One of the more interesting and elaborate of the almighty Disney marketing machine’s endless efforts to squeeze every single possible cent out of their films is the animated TV spinoff. In other words, turning your animated movie into a syndicated TV cartoon.
This seems to be a relatively recent development – it didn’t appear, to my knowledge, ‘til round about the early ‘90’s. However, when it hit, it hit hard. There are at least ten Disney films that have gotten this treatment, and some of them have gotten it more than once – adaptation of The Jungle Book, for instance, has resulted in both TaleSpin (a debatable example, but many of the characters are clearly named and patterned after ones in the film) and Jungle Cubs (which gives the characters the ‘Muppet Babies’ treatment).
Despite the obvious fact that they are inspired solely by a desire for the mighty dollar, some of these cartoons turn out to be pretty fun. I was pretty much obsessed with The New Adventures of Winnie the Pooh for a good chunk of my childhood, for example (expect a review of it one of these days), and the Aladdin show is regarded by many as a bit of a classic. These things can work, even if their whole reason for existence is to make a quick buck.
So without further ado, I present my Top Five Disney Films that should get TV spinoffs (and what I’d do with ‘em).
A few ground rules first – I am restricting my choices to the animated films, as opposed to Disney’s live-action efforts (which tend to be a bit spotty, anyway). I’m also excluding those that have already gotten shows of their own, as well as the Pixar films (not that several of the latter don’t deserve shows – an Incredibles show, for instance, would be great – but they’re not really Disney, so they don’t apply here). And as always, these are in no particular order.
The film: In Victorian London, Basil of Baker Street, the mouse version of a certain famous detective, battles evil in the form of the nefarious Professor Ratigan, while accompanied by his friend and sidekick Dr. Dawson.
The pitch: The main strength of GMD, it is generally agreed, is its cast of characters, and personally I think they would lend themselves well to a series. The fact that Basil is first and foremost a Sherlock Holmes expy gives you your basic framework right there – do adaptations of the original Conan Doyle stories, mixed in with original tales of derring-do in the shadowy London streets. Basil is, after all, a detective, and a detective is never shy of cases to solve or enemies to outwit (provided, of course, by Ratigan and his various ne’er-do-wells).
However, it wouldn’t be just another version of Holmes. Remember, this is set in the miniaturized world of mice and similar tiny creatures, which opens up all sorts of potential for exciting chases and battles of the sort that made the original so gripping. Furthermore, there are some dynamic story possibilities present in the form of the Flavershams, father and daughter. If you expanded the role of the former from toymaker to generalized inventor, he could be the Q to Basil’s James Bond, outfitting him with all sorts of improbable gadgets reverse-engineered from period technology. This would allow a steampunk element to creep in, along with the humorous consequences of the occasional misfiring prototype. Meanwhile, his daughter Olivia would be ever-eager to tag along on Basil’s cases, bringing him no end of frustration while at the same time allowing him to indulge his softer side by playing ‘Uncle Basil’, a thing that he would secretly enjoy (although he’d never admit it).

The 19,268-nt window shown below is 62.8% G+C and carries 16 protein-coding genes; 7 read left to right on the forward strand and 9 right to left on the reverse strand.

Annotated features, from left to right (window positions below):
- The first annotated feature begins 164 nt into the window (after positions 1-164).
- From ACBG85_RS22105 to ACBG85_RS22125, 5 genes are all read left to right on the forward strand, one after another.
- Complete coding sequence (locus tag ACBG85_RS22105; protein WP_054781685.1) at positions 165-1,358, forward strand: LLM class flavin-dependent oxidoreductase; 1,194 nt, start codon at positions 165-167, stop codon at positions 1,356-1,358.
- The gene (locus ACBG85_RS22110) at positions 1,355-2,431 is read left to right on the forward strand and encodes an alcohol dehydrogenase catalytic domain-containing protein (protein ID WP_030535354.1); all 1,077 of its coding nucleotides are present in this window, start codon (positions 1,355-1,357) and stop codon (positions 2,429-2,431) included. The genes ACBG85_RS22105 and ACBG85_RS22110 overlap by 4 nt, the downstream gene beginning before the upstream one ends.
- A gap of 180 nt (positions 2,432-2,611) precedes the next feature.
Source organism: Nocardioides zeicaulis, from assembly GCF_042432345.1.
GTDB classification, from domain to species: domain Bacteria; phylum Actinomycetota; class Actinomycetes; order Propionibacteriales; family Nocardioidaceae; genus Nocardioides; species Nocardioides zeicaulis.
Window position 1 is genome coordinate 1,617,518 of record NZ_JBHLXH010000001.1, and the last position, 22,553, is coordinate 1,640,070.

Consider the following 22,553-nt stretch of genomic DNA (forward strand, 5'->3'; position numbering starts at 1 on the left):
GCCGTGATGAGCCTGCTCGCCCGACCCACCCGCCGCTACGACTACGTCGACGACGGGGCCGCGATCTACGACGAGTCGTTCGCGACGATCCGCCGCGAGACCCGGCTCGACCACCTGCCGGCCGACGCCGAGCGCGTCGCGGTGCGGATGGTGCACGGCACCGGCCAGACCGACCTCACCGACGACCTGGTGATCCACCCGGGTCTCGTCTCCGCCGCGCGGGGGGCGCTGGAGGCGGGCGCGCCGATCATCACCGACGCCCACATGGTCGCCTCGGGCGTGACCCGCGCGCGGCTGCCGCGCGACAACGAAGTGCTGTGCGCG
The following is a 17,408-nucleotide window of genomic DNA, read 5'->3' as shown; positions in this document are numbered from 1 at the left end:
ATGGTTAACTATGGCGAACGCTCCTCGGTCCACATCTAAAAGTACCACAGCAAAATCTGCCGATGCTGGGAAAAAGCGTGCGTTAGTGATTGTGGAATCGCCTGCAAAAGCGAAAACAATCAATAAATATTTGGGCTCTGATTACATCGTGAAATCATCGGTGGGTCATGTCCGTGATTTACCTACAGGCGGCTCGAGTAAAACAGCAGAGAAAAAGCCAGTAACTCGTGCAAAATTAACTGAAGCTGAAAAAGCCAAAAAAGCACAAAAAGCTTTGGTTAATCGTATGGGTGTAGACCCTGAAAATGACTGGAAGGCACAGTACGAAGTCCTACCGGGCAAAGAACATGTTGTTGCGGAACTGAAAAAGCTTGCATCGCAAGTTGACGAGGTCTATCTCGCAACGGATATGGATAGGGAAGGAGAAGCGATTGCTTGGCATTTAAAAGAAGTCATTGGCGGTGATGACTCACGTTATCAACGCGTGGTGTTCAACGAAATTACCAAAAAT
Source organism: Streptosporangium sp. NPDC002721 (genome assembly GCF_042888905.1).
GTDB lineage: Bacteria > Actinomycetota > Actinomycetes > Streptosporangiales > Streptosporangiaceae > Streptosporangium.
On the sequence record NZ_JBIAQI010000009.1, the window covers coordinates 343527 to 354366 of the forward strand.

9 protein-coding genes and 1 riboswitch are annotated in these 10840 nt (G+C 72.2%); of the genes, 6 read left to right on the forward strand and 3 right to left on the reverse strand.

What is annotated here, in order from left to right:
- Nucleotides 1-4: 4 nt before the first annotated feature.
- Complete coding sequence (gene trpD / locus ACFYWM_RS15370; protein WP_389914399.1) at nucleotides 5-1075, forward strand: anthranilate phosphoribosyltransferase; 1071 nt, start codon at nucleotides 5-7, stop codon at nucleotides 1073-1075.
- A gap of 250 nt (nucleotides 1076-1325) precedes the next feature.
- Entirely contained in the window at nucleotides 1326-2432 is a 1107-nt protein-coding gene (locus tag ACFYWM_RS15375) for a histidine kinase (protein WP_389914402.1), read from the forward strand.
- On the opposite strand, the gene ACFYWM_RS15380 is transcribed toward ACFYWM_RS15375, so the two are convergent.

This is not to say that the transition would be perfect. The darker, more adult side of the movie would inevitably get toned down a bit (Basil’s pipe, for instance, would likely vanish altogether – that or he’d replace it with a bubble pipe or some such). Overall, though, I’d say Great Mouse Detective could make for a thoroughly enjoyable series, introducing younger viewers to the world of Sherlock Holmes while providing plenty of action, adventure and humor that would appeal to all ages. Don’t you think I’m right? I think I’m right.
The film: Donald Duck hangs around two other anthropomorphic birds and lots and lots of weird stuff happens.
The pitch: OK, I plan to review this movie before too very long, so you’ll pardon me if I’m a little… scant on the description. I’m savin’ it for later. Suffice it to say, The Three Caballeros is not a film that leaves many plots waiting to be continued. Basically, the Caballeros in question are Donald, a Brazilian parrot by the name of Jose Carioca, and Panchito, a Mexican rooster, and they… well… do stuff. Details to be found at a later date.
So if the movie is not one that inherently screams ‘adapt me!’, why am I putting it on this list?
Basically, the Three Cabs have great chemistry together, and while I enjoyed it in the movie as well, said enjoyment was kicked up a notch when I encountered the two comic book stories that feature them (three, if you count the movie adaptation). In the right hands, the trio are a key to pure undiluted adventure, with a healthy dose of fun mixed in. (If you’re interested in reading the rest of this comic, as well as its predecessor, go here: